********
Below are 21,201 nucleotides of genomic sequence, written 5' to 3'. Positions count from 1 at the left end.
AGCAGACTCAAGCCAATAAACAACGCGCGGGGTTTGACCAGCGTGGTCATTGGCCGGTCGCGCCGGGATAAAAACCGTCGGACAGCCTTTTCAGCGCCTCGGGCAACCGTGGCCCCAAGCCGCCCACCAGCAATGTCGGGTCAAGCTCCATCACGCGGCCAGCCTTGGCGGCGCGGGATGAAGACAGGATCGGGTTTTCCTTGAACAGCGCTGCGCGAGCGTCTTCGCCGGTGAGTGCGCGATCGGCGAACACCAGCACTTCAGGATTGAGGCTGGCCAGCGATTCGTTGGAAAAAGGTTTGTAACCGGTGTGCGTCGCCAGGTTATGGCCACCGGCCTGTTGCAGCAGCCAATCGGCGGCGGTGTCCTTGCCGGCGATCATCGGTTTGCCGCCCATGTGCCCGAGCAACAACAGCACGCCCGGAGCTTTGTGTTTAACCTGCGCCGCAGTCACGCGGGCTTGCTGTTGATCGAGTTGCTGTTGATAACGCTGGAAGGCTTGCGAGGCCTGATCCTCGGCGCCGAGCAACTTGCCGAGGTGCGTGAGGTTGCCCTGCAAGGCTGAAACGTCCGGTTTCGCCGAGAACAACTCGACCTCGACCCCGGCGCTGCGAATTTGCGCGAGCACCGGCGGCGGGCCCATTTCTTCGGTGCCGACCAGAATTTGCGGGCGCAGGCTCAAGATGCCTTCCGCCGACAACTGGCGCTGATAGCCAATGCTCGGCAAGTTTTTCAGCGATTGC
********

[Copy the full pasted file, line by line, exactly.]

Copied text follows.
Below are 21,201 nucleotides of genomic sequence, written 5' to 3'. Positions count from 1 at the left end.
AGCAGACTCAAGCCAATAAACAACGCGCGGGGTTTGACCAGCGTGGTCATTGGCCGGTCGCGCCGGGATAAAAACCGTCGGACAGCCTTTTCAGCGCCTCGGGCAACCGTGGCCCCAAGCCGCCCACCAGCAATGTCGGGTCAAGCTCCATCACGCGGCCAGCCTTGGCGGCGCGGGATGAAGACAGGATCGGGTTTTCCTTGAACAGCGCTGCGCGAGCGTCTTCGCCGGTGAGTGCGCGATCGGCGAACACCAGCACTTCAGGATTGAGGCTGGCCAGCGATTCGTTGGAAAAAGGTTTGTAACCGGTGTGCGTCGCCAGGTTATGGCCACCGGCCTGTTGCAGCAGCCAATCGGCGGCGGTGTCCTTGCCGGCGATCATCGGTTTGCCGCCCATGTGCCCGAGCAACAACAGCACGCCCGGAGCTTTGTGTTTAACCTGCGCCGCAGTCACGCGGGCTTGCTGTTGATCGAGTTGCTGTTGATAACGCTGGAAGGCTTGCGAGGCCTGATCCTCGGCGCCGAGCAACTTGCCGAGGTGCGTGAGGTTGCCCTGCAAGGCTGAAACGTCCGGTTTCGCCGAGAACAACTCGACCTCGACCCCGGCGCTGCGAATTTGCGCGAGCACCGGCGGCGGGCCCATTTCTTCGGTGCCGACCAGAATTTGCGGGCGCAGGCTCAAGATGCCTTCCGCCGACAACTGGCGCTGATAGCCAATGCTCGGCAAGTTTTTCAGCGATTGC